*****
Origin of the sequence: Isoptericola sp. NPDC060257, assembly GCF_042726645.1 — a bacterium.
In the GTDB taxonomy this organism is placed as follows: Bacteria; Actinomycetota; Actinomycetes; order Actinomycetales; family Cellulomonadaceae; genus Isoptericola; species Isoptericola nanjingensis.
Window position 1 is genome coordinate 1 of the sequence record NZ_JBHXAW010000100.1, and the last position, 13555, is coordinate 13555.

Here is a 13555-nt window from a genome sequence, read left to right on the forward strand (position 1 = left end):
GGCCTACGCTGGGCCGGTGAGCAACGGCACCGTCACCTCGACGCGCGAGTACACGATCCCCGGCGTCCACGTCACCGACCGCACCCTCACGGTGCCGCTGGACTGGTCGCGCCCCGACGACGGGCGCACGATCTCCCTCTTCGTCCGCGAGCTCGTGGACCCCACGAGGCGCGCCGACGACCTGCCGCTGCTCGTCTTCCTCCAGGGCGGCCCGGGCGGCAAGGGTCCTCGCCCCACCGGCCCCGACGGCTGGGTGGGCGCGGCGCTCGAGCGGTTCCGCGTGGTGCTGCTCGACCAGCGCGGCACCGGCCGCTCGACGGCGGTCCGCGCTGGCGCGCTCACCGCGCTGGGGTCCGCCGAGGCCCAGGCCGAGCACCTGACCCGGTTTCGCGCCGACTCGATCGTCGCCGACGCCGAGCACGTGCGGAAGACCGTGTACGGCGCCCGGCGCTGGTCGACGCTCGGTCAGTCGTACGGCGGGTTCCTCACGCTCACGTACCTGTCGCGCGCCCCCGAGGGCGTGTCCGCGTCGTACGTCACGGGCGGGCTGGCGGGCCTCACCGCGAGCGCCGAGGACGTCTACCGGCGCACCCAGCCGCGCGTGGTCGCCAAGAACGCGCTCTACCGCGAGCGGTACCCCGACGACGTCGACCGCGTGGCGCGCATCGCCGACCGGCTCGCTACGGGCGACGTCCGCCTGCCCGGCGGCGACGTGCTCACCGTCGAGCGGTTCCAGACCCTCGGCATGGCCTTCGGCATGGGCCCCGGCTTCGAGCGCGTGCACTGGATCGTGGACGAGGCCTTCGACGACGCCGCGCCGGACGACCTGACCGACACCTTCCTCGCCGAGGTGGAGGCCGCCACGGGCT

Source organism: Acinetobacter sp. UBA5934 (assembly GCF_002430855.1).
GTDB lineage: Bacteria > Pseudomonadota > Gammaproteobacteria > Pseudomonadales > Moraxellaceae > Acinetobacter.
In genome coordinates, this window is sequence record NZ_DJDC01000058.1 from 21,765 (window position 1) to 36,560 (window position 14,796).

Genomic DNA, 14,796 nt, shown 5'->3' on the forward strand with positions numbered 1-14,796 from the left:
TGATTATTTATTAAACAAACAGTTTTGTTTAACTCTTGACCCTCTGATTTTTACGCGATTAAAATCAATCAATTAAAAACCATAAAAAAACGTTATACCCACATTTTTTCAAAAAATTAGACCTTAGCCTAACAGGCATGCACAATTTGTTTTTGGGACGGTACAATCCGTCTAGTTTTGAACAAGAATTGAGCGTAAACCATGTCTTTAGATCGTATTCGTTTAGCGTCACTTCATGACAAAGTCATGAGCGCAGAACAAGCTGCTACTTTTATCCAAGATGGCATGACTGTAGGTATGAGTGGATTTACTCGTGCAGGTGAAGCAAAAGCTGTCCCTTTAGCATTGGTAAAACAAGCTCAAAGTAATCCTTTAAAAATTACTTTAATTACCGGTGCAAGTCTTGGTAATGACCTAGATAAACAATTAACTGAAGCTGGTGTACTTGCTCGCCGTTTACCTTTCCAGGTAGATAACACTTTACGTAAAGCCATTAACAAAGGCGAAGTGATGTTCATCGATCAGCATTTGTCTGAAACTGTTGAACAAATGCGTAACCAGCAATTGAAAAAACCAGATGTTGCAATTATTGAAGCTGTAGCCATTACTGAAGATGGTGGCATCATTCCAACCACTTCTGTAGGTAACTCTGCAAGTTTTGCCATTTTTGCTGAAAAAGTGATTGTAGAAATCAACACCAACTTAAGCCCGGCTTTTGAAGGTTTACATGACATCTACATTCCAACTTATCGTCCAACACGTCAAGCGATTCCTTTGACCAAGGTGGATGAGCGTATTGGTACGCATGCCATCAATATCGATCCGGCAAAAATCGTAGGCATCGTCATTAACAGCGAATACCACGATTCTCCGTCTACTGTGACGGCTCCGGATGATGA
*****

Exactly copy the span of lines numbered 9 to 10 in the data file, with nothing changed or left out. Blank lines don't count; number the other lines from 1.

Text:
Genomic DNA, 14,796 nt, shown 5'->3' on the forward strand with positions numbered 1-14,796 from the left:
TGATTATTTATTAAACAAACAGTTTTGTTTAACTCTTGACCCTCTGATTTTTACGCGATTAAAATCAATCAATTAAAAACCATAAAAAAACGTTATACCCACATTTTTTCAAAAAATTAGACCTTAGCCTAACAGGCATGCACAATTTGTTTTTGGGACGGTACAATCCGTCTAGTTTTGAACAAGAATTGAGCGTAAACCATGTCTTTAGATCGTATTCGTTTAGCGTCACTTCATGACAAAGTCATGAGCGCAGAACAAGCTGCTACTTTTATCCAAGATGGCATGACTGTAGGTATGAGTGGATTTACTCGTGCAGGTGAAGCAAAAGCTGTCCCTTTAGCATTGGTAAAACAAGCTCAAAGTAATCCTTTAAAAATTACTTTAATTACCGGTGCAAGTCTTGGTAATGACCTAGATAAACAATTAACTGAAGCTGGTGTACTTGCTCGCCGTTTACCTTTCCAGGTAGATAACACTTTACGTAAAGCCATTAACAAAGGCGAAGTGATGTTCATCGATCAGCATTTGTCTGAAACTGTTGAACAAATGCGTAACCAGCAATTGAAAAAACCAGATGTTGCAATTATTGAAGCTGTAGCCATTACTGAAGATGGTGGCATCATTCCAACCACTTCTGTAGGTAACTCTGCAAGTTTTGCCATTTTTGCTGAAAAAGTGATTGTAGAAATCAACACCAACTTAAGCCCGGCTTTTGAAGGTTTACATGACATCTACATTCCAACTTATCGTCCAACACGTCAAGCGATTCCTTTGACCAAGGTGGATGAGCGTATTGGTACGCATGCCATCAATATCGATCCGGCAAAAATCGTAGGCATCGTCATTAACAGCGAATACCACGATTCTCCGTCTACTGTGACGGCTCCGGATGATGA